We have a fantastic product! If only the customers knew

Insights 07 Feb 2024 by Mohamed Makarem

Welcome to SaaS startups, where the gap between an amazing product and that product’s eager customers feels like you’re falling across the Grand Canyon. product-market fit is as critical as a GPS for a road trip. It’s not enough to have an amazing product. That product must dance like an excellent dancer dances. It must dance to the tune of the market. Here’s what happens when you get that critical concept wrong. In this article, I want to explore product-market fit and why it’s the startup holy grail. Let’s unpack this.

Understanding Product-Market Fit

They say that finding Product-Market Fit is similar to launching a spaceship – you’ve got your astronauts (your product) and then you’ve got the cosmos (the market). PMF is when your spaceship achieves a trajectory that guarantees your astronauts don’t end up floating endlessly and uselessly in space. Or, put another way, you find Product-Market fit when your product ‘locks’ with the space that is your market.

But why does finding PMF feel like a start-up’s life-support system? Because if you don’t find it, your product is like a gourmet meal in a world of burger junkies – loved but not wanted. It’s not sufficient to have a great product. It’s not sufficient to have the right product, at least at the outset. And it’s not sufficient to have your product commercially accepted. Praise and support might come cascading down from the ivory tower, but for your start-up to succeed, you need more. Push it just a bit further with PMF, and you’ll see that finding PMF is akin to a game of hide and seek in the dark. PMF is hard to see. There are lots of misperceptions, and many assume that landing PMF marks some fixed and unchangeable milestone in their product’s evolution. But it isn’t. PMF is actually a never-ending, grinding process of continuous discovery, adaptation, pivot and refinement.

Identifying Your Target Market and Customer Needs

Finding your target market is like being a detective searching a crowded city for the right suspect: here, you have to zoom in on the exclusive club of people who really need your product – the ‘whodunit’ of your market. Market research provides the magnifying glass. This process elicits less-than-obvious customer patterns and preferences.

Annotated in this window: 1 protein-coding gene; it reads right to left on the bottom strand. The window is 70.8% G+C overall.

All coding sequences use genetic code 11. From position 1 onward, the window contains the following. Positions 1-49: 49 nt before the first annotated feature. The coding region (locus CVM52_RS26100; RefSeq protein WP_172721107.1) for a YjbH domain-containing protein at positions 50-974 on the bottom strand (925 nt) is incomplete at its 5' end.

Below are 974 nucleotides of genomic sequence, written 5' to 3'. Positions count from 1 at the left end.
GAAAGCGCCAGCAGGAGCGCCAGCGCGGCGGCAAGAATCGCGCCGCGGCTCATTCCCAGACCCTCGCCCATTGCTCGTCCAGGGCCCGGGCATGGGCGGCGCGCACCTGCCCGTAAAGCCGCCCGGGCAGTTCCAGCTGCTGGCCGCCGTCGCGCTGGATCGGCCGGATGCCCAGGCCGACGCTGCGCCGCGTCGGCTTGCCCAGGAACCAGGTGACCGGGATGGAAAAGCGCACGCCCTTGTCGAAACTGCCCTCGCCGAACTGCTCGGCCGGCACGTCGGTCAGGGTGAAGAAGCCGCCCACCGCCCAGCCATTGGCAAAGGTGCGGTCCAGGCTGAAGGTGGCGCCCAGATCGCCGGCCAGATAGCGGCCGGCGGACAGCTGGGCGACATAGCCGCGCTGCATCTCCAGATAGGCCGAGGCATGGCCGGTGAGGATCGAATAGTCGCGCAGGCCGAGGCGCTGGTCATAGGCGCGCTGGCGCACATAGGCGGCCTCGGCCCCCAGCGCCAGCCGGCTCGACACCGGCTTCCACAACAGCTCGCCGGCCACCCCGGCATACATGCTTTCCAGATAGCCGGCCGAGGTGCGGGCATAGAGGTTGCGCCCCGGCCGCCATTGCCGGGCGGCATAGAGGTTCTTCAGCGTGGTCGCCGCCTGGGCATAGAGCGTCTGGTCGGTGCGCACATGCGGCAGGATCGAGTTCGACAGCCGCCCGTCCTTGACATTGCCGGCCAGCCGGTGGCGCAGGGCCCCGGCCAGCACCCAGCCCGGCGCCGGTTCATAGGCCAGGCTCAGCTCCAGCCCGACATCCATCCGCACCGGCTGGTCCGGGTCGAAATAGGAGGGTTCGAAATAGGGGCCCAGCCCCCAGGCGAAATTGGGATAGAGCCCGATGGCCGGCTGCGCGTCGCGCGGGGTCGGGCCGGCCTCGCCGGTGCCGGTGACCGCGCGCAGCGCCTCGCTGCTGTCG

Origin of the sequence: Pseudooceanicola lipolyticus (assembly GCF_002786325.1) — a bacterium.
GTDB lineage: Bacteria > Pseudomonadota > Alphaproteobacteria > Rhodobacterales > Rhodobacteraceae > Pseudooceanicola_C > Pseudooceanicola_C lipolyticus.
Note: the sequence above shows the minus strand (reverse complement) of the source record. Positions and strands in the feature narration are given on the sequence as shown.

But how do you do it? It all starts with user personas: fictional characters that are representative of your best customers. Think of your user personas as the main characters in your product’s screenplay; if you know them, you have a Netflix hit on your hands. What are their demographics? What challenges do they face? Are they tech-savvy entrepreneurs? Managers pressed for time? Knowing these subtleties enables you to better customise your product to meet their unique requirements, making it just as essential in today’s environment as a smartphone.

Remember, though, in this crowded market, they have to be the right eyes – as everywhere, you have to be seen to be seen – and you might just stand a chance of being heard.

Developing Your Value Proposition

Armed with knowledge of our target markets and customer needs, we can then create a value proposition – our very own hit song on the radio, stating what makes a product necessary, why it isn’t just another fish in the ocean, but a lifeboat in a storm.

Your value proposition – the ‘why’ of your product – defines the identity of your product. Why would customers choose you over others? This is where you need to use your product features, aligning their value proposition with customer pains. It’s about building a great suit that fits. Your product needs to have a solution for specific problems, as unique as fingerprints.

But don’t stop there. Distinguish yourself. What differentiates your product in a market that’s overly crowded with SaaS solutions? Your unique technology? Your rock-bottom price? Your impeccable service? If you can do that, you’re not selling a product, you’re offering a solution.